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Please use this identifier to cite or link to this item: https://dspace.lboro.ac.uk/2134/24936

Title: Effects of dispersal mode on the environmental and spatial correlates of nestedness and species turnover in pond communities
Authors: Hill, Matthew J.
Heino, Jani
Thornhill, Ian
Ryves, David B.
Wood, Paul J.
Keywords: Metered dose inhalers (MDIs)
Aerosol plume dynamics
Phase-Doppler anemometry (PDA)
High-speed imaging and particle image velocimetry (PIV)
Issue Date: 2017
Publisher: Wiley
Citation: HILL, M.J. ...et al., 2017. Effects of dispersal mode on the environmental and spatial correlates of nestedness and species turnover in pond communities. Oikos, In Press.
Abstract: Advances in metacommunity theory have made a significant contribution to understanding the drivers of variation in biological communities. However, there has been limited empirical research exploring the expression of metacommunity theory for two fundamental components of beta diversity: nestedness and species turnover. In this paper, we examine the influence of local environmental and a range of spatial variables (hydrological connectivity, proximity and overall spatial structure) on total beta diversity and the nestedness and turnover components of beta diversity for the entire macroinvertebrate community and active and passively dispersing taxa within pond habitats. High beta diversity almost entirely reflects patterns of species turnover (replacement) rather than nestedness (differences in species richness) in our dataset. Local environmental variables were the main drivers of total beta diversity, nestedness and turnover when the entire community was considered and for both active and passively dispersing taxa. The influence of spatial processes on passively dispersing composition, total beta diversity and nestedness was significantly greater than for actively dispersing taxa. Our results suggest that species sorting (local environmental variables) operating through niche processes was the primary mechanism driving total beta diversity, nestedness and turnover for the entire community and active and passively dispersing taxa. In contrast, spatial factors (hydrological connectivity, proximity and spatial eigenvectors) only exerted a secondary influence on the nestedness and turnover components of beta diversity.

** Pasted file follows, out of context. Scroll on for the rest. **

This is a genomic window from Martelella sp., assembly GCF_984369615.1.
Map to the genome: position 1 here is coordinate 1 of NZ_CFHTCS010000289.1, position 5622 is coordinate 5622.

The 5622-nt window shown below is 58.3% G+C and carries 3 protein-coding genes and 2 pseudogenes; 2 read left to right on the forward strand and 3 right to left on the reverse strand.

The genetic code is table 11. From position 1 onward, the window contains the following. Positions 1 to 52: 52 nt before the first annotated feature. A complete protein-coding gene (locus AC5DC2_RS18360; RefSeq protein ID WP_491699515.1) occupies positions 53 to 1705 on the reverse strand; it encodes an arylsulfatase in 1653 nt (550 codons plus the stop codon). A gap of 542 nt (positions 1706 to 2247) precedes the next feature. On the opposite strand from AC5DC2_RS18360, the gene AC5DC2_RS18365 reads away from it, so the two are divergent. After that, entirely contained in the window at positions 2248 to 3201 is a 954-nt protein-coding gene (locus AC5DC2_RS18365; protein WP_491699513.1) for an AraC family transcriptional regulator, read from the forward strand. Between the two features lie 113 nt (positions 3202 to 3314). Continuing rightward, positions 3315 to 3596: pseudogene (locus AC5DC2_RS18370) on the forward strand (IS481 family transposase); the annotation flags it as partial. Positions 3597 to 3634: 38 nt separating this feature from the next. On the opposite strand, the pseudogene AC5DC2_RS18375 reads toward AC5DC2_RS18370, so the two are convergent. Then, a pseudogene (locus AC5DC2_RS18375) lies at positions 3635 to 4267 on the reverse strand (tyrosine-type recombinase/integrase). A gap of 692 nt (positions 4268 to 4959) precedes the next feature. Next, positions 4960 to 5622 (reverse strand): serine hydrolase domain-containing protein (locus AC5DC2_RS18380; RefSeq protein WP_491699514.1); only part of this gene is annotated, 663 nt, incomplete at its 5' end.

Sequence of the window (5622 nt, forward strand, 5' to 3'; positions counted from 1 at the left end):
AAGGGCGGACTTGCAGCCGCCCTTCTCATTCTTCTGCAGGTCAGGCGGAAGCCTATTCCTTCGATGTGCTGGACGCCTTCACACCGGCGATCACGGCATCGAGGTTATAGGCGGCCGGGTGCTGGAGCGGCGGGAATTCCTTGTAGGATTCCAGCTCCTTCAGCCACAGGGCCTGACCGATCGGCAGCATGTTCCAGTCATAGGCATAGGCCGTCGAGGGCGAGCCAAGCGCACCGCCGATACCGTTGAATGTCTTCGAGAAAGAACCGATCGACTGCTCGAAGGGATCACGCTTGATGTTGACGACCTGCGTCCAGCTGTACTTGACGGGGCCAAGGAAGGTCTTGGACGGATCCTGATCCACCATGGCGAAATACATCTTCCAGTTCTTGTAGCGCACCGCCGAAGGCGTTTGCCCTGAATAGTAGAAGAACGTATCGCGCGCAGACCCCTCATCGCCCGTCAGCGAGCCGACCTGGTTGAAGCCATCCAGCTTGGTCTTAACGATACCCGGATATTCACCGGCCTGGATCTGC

Description: This paper is in closed access until 17th April 2018.
Version: Accepted for publication
DOI: 10.1111/oik.04266
URI: https://dspace.lboro.ac.uk/2134/24936
Publisher Link: http://dx.doi.org/10.1111/oik.04266
ISSN: 0030-1299
Appears in Collections:Closed Access (Geography)

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